We believe that the Nigerian society is undergoing profound but subtle change. Some sectors that have been blessed with rare thinkers, ahead of their time like the banking sector with Charles Soludo, the Governor of The Nigerian Central Bank and the the financial sector with erstwhile Minister of Finance, Ngozi Okonjo Iweala . We pray history will judge current Minister of Health in similar terms. We need to build on the legacy of Prof. Olikoye Ransom Kuti…who is still fondly remembered with nostalgia for his revolutionisation of the Nigerian health sector by placing great emphasis on preventive medicine, particularly concentrating on preventable childhood diseases and encouraging continuous nationwide vaccination programmes.

We are convinced that growth and development in any country is an effort in futility if sectors like education and health are not prioritised. These sectors are obviously less attractive to the much sort after “investor”. These sectors rely almost entirely on visionary leadership and an informed citizenry. While we have no influence on the former…we try to play our part in the later. In showing that there is a public demand for better health and health care, we believe we make it easier for the minister of health and heads of health parastatals to demand the requisite resources from our leaders.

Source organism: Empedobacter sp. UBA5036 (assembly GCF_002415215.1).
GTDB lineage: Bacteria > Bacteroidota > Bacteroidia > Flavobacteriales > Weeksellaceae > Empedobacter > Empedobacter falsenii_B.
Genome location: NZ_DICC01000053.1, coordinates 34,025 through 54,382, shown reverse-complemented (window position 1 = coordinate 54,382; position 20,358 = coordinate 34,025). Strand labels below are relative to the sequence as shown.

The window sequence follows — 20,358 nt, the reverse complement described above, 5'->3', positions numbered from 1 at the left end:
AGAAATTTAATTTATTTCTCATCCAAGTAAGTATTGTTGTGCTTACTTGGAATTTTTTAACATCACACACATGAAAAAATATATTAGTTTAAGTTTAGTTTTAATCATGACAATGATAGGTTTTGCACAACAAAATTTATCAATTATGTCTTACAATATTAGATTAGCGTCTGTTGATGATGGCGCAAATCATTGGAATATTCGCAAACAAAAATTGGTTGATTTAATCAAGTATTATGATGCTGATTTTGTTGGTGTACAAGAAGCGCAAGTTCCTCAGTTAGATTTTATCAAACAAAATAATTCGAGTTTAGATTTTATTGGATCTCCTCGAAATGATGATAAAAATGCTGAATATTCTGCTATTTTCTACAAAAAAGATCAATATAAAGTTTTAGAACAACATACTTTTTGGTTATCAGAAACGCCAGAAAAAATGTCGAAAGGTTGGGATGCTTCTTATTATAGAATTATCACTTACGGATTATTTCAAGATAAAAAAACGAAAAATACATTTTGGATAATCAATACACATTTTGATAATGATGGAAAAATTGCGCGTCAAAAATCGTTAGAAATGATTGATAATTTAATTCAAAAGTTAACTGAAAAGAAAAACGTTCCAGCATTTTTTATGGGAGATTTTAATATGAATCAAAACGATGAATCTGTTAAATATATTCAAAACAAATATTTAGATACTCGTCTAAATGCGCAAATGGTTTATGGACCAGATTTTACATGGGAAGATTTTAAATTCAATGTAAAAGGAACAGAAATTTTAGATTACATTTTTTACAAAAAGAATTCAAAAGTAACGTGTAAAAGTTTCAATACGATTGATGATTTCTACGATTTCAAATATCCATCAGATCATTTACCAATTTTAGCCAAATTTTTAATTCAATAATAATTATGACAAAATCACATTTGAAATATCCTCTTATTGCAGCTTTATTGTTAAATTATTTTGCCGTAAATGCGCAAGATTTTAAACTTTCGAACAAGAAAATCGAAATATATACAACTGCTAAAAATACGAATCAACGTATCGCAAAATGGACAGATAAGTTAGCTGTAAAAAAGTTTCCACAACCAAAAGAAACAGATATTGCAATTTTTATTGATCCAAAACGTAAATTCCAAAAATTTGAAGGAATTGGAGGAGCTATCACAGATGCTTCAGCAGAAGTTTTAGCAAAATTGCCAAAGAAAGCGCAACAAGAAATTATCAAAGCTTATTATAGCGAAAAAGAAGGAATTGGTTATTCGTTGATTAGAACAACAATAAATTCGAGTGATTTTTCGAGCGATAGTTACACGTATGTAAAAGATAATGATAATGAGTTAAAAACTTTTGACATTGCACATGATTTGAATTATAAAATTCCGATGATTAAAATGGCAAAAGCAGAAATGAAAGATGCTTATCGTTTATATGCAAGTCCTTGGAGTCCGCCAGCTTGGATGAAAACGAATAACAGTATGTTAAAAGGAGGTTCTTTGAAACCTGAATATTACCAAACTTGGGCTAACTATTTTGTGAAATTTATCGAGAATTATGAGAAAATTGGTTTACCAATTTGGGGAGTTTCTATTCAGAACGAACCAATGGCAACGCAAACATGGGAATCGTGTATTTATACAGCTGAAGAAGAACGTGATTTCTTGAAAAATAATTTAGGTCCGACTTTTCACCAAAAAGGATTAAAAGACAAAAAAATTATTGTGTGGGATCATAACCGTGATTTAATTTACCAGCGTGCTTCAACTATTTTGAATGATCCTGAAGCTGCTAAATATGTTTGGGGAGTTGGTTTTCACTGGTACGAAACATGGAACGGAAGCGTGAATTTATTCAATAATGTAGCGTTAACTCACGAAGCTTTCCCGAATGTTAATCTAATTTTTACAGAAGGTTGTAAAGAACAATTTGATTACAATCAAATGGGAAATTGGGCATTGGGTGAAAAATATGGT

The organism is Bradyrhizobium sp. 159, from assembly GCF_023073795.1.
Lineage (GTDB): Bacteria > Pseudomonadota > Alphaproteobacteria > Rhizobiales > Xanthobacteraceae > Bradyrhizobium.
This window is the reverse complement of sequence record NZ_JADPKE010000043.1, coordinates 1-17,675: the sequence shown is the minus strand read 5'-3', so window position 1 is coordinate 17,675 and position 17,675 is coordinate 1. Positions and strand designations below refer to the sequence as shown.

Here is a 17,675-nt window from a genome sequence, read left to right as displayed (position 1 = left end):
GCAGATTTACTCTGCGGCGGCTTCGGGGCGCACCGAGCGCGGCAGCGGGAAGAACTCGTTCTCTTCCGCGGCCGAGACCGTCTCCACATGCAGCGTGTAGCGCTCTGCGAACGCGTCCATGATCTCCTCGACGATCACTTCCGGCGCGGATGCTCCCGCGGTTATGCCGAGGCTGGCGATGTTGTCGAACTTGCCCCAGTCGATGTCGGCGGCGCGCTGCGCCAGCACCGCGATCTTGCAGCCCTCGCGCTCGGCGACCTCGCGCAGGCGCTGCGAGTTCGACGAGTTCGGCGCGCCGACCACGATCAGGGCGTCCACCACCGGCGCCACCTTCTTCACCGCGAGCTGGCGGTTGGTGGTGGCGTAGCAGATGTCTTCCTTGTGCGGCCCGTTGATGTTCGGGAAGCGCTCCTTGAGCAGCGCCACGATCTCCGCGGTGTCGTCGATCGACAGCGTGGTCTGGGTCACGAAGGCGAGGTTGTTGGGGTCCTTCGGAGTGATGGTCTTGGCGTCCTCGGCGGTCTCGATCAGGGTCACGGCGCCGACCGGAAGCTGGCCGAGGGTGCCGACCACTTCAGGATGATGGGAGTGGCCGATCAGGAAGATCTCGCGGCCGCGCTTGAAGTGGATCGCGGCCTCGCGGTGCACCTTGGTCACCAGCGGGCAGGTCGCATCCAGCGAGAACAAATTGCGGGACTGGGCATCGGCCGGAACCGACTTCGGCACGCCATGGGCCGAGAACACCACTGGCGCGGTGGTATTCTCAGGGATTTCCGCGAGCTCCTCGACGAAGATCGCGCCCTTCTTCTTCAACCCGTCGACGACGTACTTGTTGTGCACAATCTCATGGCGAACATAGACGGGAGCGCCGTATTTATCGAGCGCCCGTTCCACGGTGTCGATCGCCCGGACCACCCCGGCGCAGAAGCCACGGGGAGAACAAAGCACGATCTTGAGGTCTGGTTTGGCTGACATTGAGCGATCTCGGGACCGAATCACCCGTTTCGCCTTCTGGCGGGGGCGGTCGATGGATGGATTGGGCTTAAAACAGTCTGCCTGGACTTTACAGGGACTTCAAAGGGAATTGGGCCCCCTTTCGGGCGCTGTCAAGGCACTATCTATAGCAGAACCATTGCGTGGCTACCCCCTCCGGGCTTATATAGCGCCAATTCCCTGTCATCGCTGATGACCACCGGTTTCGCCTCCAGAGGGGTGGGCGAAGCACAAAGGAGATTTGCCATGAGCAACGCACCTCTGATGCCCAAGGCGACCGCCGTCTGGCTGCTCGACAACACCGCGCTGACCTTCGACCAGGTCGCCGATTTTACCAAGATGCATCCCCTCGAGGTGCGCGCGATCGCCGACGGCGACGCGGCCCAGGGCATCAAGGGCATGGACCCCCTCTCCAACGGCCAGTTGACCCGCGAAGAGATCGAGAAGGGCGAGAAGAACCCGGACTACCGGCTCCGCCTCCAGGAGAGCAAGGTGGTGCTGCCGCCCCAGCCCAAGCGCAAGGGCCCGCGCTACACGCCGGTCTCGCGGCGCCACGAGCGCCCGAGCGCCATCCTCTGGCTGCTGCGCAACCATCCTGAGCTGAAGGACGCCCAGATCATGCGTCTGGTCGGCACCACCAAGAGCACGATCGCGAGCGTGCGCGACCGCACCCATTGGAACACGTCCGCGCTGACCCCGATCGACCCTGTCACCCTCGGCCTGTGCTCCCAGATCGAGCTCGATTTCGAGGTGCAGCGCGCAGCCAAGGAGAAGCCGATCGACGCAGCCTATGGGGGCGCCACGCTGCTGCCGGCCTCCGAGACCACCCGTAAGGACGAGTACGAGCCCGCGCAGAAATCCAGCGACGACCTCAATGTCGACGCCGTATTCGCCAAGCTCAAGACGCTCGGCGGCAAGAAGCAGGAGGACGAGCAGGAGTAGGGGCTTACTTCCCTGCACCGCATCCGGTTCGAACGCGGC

Therefore we chose to ask the sometimes difficult questions no one else is asking. Why is Nigeria still one of the biggest threats to the eradication of polio? Why are outbreaks of measles still common, why do hospitals built with public funds lie unused for years and end up burnt and why Pfizer will not settle.

We also highlight the positives. The gradual maturation of health insurance, the stabilising of the HIV/AIDS epidemic, and the efforts of individuals and groups (like the Kanu Heart Foundation) play their role.

We still hope it is worth your time…and ours 🙂

P/s We are happy to welcome Ndubuisi Edeoga on our team. ND is an alumni of the College of Medicine of the University of Nigeria, and the MPH programme of Northern Illinois University, USA. He has already created significant interest with his series “Back to the Basics.

Never doubt that a small group of thoughtful committed people can change the world; indeed it is the only thing that ever has…Margaret Mead